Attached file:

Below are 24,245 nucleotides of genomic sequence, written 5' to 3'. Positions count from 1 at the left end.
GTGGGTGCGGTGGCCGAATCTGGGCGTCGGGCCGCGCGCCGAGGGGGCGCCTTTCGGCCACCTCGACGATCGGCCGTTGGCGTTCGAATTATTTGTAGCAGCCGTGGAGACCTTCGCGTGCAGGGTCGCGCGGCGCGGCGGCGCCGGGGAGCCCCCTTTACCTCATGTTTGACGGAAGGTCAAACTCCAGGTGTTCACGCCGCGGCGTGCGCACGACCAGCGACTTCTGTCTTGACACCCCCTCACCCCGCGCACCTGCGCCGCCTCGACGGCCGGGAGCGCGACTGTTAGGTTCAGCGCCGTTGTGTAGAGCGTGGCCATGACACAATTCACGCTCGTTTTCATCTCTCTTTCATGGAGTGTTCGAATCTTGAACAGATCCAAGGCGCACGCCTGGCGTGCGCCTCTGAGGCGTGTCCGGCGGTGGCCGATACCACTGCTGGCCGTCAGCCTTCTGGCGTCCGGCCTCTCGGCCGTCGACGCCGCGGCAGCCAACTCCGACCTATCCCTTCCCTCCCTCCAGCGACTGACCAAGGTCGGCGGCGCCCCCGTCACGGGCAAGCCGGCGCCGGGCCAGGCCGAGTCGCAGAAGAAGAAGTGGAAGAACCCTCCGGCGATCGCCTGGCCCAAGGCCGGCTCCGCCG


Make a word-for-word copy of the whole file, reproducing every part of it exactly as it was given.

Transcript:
Below are 24,245 nucleotides of genomic sequence, written 5' to 3'. Positions count from 1 at the left end.
GTGGGTGCGGTGGCCGAATCTGGGCGTCGGGCCGCGCGCCGAGGGGGCGCCTTTCGGCCACCTCGACGATCGGCCGTTGGCGTTCGAATTATTTGTAGCAGCCGTGGAGACCTTCGCGTGCAGGGTCGCGCGGCGCGGCGGCGCCGGGGAGCCCCCTTTACCTCATGTTTGACGGAAGGTCAAACTCCAGGTGTTCACGCCGCGGCGTGCGCACGACCAGCGACTTCTGTCTTGACACCCCCTCACCCCGCGCACCTGCGCCGCCTCGACGGCCGGGAGCGCGACTGTTAGGTTCAGCGCCGTTGTGTAGAGCGTGGCCATGACACAATTCACGCTCGTTTTCATCTCTCTTTCATGGAGTGTTCGAATCTTGAACAGATCCAAGGCGCACGCCTGGCGTGCGCCTCTGAGGCGTGTCCGGCGGTGGCCGATACCACTGCTGGCCGTCAGCCTTCTGGCGTCCGGCCTCTCGGCCGTCGACGCCGCGGCAGCCAACTCCGACCTATCCCTTCCCTCCCTCCAGCGACTGACCAAGGTCGGCGGCGCCCCCGTCACGGGCAAGCCGGCGCCGGGCCAGGCCGAGTCGCAGAAGAAGAAGTGGAAGAACCCTCCGGCGATCGCCTGGCCCAAGGCCGGCTCCGCCG